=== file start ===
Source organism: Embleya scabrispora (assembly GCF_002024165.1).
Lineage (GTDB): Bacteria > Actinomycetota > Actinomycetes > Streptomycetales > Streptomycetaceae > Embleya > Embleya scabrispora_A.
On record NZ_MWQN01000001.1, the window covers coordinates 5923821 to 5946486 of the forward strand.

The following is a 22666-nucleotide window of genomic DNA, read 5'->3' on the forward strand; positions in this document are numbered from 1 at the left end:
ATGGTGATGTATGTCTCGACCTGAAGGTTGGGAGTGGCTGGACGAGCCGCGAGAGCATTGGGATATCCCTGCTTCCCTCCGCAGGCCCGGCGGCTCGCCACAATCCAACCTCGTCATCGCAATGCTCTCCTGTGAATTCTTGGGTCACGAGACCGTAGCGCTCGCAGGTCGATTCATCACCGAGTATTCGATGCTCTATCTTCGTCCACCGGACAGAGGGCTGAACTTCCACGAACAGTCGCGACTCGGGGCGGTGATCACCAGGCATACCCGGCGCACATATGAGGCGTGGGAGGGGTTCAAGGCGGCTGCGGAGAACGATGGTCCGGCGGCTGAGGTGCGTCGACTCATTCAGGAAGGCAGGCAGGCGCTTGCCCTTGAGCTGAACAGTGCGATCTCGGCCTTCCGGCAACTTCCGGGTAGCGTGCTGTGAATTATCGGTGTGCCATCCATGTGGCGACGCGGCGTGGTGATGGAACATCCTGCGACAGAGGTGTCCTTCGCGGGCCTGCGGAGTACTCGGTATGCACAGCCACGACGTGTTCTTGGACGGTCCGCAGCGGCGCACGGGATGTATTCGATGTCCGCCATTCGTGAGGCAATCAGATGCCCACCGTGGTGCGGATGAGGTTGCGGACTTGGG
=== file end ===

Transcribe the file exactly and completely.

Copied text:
Source organism: Embleya scabrispora (assembly GCF_002024165.1).
Lineage (GTDB): Bacteria > Actinomycetota > Actinomycetes > Streptomycetales > Streptomycetaceae > Embleya > Embleya scabrispora_A.
On record NZ_MWQN01000001.1, the window covers coordinates 5923821 to 5946486 of the forward strand.

The following is a 22666-nucleotide window of genomic DNA, read 5'->3' on the forward strand; positions in this document are numbered from 1 at the left end:
ATGGTGATGTATGTCTCGACCTGAAGGTTGGGAGTGGCTGGACGAGCCGCGAGAGCATTGGGATATCCCTGCTTCCCTCCGCAGGCCCGGCGGCTCGCCACAATCCAACCTCGTCATCGCAATGCTCTCCTGTGAATTCTTGGGTCACGAGACCGTAGCGCTCGCAGGTCGATTCATCACCGAGTATTCGATGCTCTATCTTCGTCCACCGGACAGAGGGCTGAACTTCCACGAACAGTCGCGACTCGGGGCGGTGATCACCAGGCATACCCGGCGCACATATGAGGCGTGGGAGGGGTTCAAGGCGGCTGCGGAGAACGATGGTCCGGCGGCTGAGGTGCGTCGACTCATTCAGGAAGGCAGGCAGGCGCTTGCCCTTGAGCTGAACAGTGCGATCTCGGCCTTCCGGCAACTTCCGGGTAGCGTGCTGTGAATTATCGGTGTGCCATCCATGTGGCGACGCGGCGTGGTGATGGAACATCCTGCGACAGAGGTGTCCTTCGCGGGCCTGCGGAGTACTCGGTATGCACAGCCACGACGTGTTCTTGGACGGTCCGCAGCGGCGCACGGGATGTATTCGATGTCCGCCATTCGTGAGGCAATCAGATGCCCACCGTGGTGCGGATGAGGTTGCGGACTTGGG